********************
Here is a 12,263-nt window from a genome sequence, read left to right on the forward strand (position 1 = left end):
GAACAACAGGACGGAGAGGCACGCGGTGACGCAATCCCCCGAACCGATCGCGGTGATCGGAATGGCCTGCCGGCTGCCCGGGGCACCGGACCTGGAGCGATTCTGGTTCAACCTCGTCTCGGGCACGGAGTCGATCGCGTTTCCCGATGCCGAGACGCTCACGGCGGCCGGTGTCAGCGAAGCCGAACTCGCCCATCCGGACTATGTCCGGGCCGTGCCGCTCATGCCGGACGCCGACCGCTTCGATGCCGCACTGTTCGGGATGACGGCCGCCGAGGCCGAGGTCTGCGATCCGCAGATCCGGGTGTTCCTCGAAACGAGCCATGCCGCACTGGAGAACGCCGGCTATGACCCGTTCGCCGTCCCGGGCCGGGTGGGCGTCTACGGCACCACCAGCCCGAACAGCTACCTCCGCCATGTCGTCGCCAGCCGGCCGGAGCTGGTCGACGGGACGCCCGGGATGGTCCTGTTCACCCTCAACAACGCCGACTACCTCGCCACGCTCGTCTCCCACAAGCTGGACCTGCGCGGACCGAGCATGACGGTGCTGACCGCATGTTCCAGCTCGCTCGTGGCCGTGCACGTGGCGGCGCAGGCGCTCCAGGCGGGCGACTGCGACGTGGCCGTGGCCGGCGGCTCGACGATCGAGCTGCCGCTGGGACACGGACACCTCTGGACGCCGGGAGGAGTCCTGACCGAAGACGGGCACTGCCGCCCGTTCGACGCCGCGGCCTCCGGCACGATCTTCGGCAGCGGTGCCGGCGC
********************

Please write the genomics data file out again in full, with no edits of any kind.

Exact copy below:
Here is a 12,263-nt window from a genome sequence, read left to right on the forward strand (position 1 = left end):
GAACAACAGGACGGAGAGGCACGCGGTGACGCAATCCCCCGAACCGATCGCGGTGATCGGAATGGCCTGCCGGCTGCCCGGGGCACCGGACCTGGAGCGATTCTGGTTCAACCTCGTCTCGGGCACGGAGTCGATCGCGTTTCCCGATGCCGAGACGCTCACGGCGGCCGGTGTCAGCGAAGCCGAACTCGCCCATCCGGACTATGTCCGGGCCGTGCCGCTCATGCCGGACGCCGACCGCTTCGATGCCGCACTGTTCGGGATGACGGCCGCCGAGGCCGAGGTCTGCGATCCGCAGATCCGGGTGTTCCTCGAAACGAGCCATGCCGCACTGGAGAACGCCGGCTATGACCCGTTCGCCGTCCCGGGCCGGGTGGGCGTCTACGGCACCACCAGCCCGAACAGCTACCTCCGCCATGTCGTCGCCAGCCGGCCGGAGCTGGTCGACGGGACGCCCGGGATGGTCCTGTTCACCCTCAACAACGCCGACTACCTCGCCACGCTCGTCTCCCACAAGCTGGACCTGCGCGGACCGAGCATGACGGTGCTGACCGCATGTTCCAGCTCGCTCGTGGCCGTGCACGTGGCGGCGCAGGCGCTCCAGGCGGGCGACTGCGACGTGGCCGTGGCCGGCGGCTCGACGATCGAGCTGCCGCTGGGACACGGACACCTCTGGACGCCGGGAGGAGTCCTGACCGAAGACGGGCACTGCCGCCCGTTCGACGCCGCGGCCTCCGGCACGATCTTCGGCAGCGGTGCCGGCGC